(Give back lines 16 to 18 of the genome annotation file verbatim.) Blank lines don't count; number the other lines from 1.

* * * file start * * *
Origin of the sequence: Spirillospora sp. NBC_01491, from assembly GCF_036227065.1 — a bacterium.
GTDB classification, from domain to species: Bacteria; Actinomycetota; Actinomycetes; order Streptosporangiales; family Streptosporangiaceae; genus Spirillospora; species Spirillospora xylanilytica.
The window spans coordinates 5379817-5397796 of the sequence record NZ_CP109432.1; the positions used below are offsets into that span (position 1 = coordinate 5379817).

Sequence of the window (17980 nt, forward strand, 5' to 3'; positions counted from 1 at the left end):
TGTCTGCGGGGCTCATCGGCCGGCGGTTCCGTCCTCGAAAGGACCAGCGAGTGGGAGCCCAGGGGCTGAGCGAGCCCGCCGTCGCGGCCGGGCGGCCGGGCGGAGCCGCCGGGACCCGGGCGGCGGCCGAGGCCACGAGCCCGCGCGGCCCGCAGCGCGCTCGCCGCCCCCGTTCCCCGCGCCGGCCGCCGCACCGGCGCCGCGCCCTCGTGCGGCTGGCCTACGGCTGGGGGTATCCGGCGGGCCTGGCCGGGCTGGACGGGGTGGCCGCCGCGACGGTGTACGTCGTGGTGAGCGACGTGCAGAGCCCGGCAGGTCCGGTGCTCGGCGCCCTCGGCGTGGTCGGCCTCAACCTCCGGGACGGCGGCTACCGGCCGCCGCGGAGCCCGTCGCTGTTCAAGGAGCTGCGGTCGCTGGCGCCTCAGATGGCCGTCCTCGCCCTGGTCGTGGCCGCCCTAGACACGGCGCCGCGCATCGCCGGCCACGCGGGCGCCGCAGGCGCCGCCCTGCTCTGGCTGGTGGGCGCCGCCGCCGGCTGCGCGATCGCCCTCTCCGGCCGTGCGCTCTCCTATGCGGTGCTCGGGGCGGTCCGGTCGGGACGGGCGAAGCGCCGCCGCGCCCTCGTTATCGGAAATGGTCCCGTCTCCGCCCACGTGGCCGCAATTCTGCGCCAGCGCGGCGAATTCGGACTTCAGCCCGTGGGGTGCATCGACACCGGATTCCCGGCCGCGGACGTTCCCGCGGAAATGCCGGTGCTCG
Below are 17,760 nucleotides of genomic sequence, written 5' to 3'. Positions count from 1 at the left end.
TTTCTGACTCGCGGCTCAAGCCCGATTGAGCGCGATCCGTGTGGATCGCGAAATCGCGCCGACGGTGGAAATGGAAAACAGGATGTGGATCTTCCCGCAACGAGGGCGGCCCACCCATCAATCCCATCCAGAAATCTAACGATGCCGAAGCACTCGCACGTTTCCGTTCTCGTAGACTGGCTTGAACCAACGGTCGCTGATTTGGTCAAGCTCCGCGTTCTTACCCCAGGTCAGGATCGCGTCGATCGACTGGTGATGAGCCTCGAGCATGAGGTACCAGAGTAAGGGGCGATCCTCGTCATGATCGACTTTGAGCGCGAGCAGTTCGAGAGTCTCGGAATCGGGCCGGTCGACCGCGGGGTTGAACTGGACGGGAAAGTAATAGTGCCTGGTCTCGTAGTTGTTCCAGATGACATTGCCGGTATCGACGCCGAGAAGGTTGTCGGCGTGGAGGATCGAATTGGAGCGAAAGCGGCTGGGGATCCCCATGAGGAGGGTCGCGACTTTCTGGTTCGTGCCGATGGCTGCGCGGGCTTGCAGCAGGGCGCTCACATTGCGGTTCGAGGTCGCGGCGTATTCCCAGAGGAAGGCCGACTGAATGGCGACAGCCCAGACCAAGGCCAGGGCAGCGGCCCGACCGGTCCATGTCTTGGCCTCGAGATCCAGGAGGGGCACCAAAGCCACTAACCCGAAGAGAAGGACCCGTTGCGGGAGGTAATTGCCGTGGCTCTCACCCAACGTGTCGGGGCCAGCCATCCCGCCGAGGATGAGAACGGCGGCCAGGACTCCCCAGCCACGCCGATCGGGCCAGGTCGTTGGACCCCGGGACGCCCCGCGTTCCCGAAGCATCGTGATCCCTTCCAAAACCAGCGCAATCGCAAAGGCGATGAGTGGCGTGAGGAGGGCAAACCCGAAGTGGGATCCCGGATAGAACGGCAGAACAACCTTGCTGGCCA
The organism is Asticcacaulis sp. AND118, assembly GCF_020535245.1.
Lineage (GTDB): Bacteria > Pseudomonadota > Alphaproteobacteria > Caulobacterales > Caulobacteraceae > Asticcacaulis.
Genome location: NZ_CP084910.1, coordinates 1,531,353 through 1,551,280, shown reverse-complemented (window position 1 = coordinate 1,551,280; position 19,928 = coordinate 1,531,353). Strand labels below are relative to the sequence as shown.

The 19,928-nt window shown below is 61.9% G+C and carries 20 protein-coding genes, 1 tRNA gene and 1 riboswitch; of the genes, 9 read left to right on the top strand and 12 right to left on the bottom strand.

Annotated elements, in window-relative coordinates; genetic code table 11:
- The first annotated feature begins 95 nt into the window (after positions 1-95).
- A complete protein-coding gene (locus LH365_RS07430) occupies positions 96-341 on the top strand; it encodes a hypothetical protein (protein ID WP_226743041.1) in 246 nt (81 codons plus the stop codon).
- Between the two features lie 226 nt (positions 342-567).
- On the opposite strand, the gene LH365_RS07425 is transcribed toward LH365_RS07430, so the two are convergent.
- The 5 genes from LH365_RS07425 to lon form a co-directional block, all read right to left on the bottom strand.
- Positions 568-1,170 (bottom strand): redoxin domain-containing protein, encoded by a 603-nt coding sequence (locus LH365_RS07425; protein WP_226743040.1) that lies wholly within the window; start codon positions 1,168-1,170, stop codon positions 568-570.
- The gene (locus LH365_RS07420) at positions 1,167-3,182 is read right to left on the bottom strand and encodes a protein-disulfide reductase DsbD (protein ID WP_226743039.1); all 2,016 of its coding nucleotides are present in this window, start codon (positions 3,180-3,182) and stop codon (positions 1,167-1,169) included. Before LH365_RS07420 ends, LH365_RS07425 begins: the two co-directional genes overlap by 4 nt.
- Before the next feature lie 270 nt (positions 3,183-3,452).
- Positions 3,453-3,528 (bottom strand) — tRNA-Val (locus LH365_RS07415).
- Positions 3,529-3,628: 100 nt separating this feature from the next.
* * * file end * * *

- On the opposite strand, the gene LH365_RS07425 is transcribed toward LH365_RS07430, so the two are convergent.
- The 5 genes from LH365_RS07425 to lon form a co-directional block, all read right to left on the bottom strand.
- Positions 568-1,170 (bottom strand): redoxin domain-containing protein, encoded by a 603-nt coding sequence (locus LH365_RS07425; protein WP_226743040.1) that lies wholly within the window; start codon positions 1,168-1,170, stop codon positions 568-570.